If you are just starting out, we recommend testing keywords with lower Difficulty Scores first. Once you get an idea of the average Difficulty Score you can rank in the top 10 for, then you can adjust your strategy accordingly. As you get more downloads, you can start to target higher difficulty keywords.

If you have an existing app, then look at the keywords that you are already ranking in the top 10 for. What is the average Difficulty Score of those keywords? When you choose new keywords, look for ones that have that score or lower.

Finally, the last factor you should look at is traffic. Relevance and Difficulty being equal, choose the keyword with a higher Traffic Score. Similar to the Difficulty Score, the higher the Traffic Score, the more traffic (or searches) a keyword is getting.

As long as your translated keyword is getting more than zero traffic, it is fair game. The only exception is if a zero-traffic keyword is part of an important keyword phrase. Here are the Traffic and Difficulty Scores of the international keywords we showed you for the Kingdoms of Camelot: Battle for the North game.

02-traffic-difficulty

Final Thoughts

If you remember the acronym RDT (Relevance, Difficulty, Traffic), it will help you prioritize the three main keyword characteristics. Again, ideally you want to rank in the top 10 for all of your keywords, even localized keywords. If you are ranking #402 for a keyword, it is wasting space in your keyword list. Throw it out and test another. However, if you are ranking #20, then that is still respectable and you probably want to keep that keyword until you can find a better replacement.

Although researching and tracking your keywords is a simple process, the key to success lies in continually tracking, testing and updating your keywords. International and localized keywords follow the same logic, but you will need the help of a reliable localization company to help you parse and recommend the right ones. You cannot just set your keywords once and forget about it.

We hope that this post has given you the information you need to track and rank well for your localized keywords. If you have any questions, let us know in the comments below.

About the Author: Hugh Kimura does Marketing for Sensor Tower, an easy-to-use online App Store Optimization tool that helps your app get more downloads by providing fast and accurate data to improve the visibility of your app on the App Store. For a free 14-day trial of the tools mentioned in this post, or to learn more, visit Sensor Tower.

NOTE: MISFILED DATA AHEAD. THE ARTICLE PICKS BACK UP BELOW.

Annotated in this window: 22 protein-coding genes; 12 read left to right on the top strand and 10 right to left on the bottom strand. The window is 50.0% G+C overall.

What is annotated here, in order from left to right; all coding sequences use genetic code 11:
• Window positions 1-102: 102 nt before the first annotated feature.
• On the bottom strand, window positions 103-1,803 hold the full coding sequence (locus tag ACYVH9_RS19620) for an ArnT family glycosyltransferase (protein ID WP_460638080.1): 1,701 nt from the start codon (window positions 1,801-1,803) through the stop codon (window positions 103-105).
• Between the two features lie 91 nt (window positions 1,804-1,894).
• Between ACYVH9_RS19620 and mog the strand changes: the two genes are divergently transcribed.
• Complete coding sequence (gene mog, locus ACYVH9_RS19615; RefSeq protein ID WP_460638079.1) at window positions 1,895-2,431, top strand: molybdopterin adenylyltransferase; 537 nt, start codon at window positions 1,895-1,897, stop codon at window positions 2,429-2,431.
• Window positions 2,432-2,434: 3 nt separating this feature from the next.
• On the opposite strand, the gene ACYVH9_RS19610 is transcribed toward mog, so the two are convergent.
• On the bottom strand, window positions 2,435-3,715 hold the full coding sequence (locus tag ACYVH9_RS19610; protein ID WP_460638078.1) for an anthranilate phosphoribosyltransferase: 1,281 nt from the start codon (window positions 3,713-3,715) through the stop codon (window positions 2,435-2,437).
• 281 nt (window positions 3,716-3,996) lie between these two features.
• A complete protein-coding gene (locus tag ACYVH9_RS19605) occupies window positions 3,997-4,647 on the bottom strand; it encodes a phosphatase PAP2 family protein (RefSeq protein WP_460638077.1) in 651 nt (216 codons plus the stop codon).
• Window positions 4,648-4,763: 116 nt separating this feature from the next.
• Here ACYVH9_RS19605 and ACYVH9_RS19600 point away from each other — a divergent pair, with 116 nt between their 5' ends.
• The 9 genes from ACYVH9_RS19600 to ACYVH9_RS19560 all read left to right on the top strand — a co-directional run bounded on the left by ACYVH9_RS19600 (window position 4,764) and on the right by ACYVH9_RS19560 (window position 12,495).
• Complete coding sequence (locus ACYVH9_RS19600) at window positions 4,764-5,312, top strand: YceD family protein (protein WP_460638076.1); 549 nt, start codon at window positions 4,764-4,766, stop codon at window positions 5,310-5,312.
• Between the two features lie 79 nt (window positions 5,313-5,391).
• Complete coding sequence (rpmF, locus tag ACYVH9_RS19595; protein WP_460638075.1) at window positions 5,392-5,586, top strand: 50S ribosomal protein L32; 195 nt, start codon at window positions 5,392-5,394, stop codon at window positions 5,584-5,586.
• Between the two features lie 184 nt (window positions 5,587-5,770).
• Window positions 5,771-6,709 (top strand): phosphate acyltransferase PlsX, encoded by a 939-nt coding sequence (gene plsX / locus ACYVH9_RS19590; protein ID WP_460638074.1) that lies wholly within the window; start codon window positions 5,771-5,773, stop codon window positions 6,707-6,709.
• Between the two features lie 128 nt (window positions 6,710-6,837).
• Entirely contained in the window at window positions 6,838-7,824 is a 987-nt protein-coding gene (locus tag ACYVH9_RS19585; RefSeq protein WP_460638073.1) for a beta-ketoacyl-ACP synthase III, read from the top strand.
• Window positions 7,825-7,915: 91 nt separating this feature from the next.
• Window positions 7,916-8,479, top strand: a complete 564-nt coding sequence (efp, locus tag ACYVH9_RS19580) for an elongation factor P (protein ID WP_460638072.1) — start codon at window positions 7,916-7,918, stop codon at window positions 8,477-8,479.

Apple now allows 100 characters of keywords in all languages of the App Store

Bytes Build Character — Especially for Localized Keywords

Read my guest post on MobileDevHQ about Localizing your keywords to attract international users

Keyword localization

Good news for app developers who localize keywords and app descriptions in order to boost sales. Until recently, Apple had the keyword limit set at 100 bytes. This has always worked fine for the English-speaking audience. After all, each letter of the English alphabet is exactly 1 byte. But what about other languages and alphabets?

It turns out that the Spanish letter ñ, for example, is actually 2 bytes. And even those very compact-looking Korean and Chinese characters often weigh in at a hefty 4 bytes. The end result was that, until a recent change in iTunes Connect, your internationally localized keywords were actually far less than 100 characters. In fact, iTunes Connect would truncate the keywords, which often went unnoticed.

Today iTunes Connect will allow 100 characters (including spaces and commas) for any language. (As a side note, spaces are unnecessary, so you should remove them to add room for more keywords.)

Localizing Keywords for the App Store

When you do localize your keywords, you often find that foreign-language keywords are longer than their English cousins. French is estimated to be 30% longer than English (and much more wordy), and German has a tendency for very long individual words. If you present a translator with a full 100 characters of English keywords, you’ll find that, more often than not, the keyword localization returned to you will be over the 100-character limit.

Write your words in order of importance

There is a simple lesson here. When you send us your app description and keywords to be translated, make sure the keyword list in order of importance. Why? That way, if you have to leave out some of the localize keywords we send back, you’ll know exactly which ones you can drop without affecting your international keyword campaign. 

Add more keywords for Asian languages